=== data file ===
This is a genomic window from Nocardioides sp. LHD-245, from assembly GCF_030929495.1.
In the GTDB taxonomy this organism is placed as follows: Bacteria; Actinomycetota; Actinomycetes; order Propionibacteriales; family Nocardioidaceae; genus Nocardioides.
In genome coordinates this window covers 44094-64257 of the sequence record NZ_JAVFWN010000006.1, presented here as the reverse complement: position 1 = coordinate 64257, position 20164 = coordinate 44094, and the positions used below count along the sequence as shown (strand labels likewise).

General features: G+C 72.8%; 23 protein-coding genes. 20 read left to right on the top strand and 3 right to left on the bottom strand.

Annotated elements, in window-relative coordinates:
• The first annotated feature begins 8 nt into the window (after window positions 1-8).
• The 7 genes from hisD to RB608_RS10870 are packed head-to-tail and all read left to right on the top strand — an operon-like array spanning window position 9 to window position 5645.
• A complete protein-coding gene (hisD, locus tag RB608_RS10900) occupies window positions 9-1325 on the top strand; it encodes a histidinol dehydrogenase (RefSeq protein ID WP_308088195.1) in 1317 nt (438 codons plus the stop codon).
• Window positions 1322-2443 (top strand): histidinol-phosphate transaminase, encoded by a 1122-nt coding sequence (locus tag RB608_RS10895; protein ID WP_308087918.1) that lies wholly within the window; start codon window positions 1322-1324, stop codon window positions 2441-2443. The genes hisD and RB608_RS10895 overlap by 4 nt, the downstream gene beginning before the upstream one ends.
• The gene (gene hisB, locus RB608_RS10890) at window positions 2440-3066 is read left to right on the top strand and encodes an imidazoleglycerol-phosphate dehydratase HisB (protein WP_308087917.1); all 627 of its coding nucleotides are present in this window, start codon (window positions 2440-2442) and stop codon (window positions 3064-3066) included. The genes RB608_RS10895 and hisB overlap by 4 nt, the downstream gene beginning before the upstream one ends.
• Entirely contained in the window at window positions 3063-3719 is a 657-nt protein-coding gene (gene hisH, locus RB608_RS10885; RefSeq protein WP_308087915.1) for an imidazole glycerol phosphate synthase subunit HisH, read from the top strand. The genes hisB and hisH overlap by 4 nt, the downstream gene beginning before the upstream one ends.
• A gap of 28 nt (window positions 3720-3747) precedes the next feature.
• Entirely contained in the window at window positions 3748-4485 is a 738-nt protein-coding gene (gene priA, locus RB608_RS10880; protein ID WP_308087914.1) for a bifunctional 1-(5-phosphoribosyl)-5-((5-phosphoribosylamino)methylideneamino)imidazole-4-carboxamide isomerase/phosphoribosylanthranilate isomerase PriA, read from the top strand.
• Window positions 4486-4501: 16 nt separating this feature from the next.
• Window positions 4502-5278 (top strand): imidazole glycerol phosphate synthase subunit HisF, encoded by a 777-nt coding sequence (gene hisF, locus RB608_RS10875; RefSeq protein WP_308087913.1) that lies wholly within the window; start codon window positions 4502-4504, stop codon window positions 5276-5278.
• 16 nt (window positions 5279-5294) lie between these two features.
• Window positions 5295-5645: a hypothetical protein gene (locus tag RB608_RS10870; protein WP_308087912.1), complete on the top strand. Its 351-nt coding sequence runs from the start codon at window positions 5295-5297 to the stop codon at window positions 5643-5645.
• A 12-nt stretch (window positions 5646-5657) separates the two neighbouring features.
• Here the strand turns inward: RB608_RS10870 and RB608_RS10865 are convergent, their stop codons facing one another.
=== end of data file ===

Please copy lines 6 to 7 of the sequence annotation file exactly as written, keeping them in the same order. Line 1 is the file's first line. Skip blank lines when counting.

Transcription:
• The first annotated feature begins 8 nt into the window (after window positions 1-8).
• The 7 genes from hisD to RB608_RS10870 are packed head-to-tail and all read left to right on the top strand — an operon-like array spanning window position 9 to window position 5645.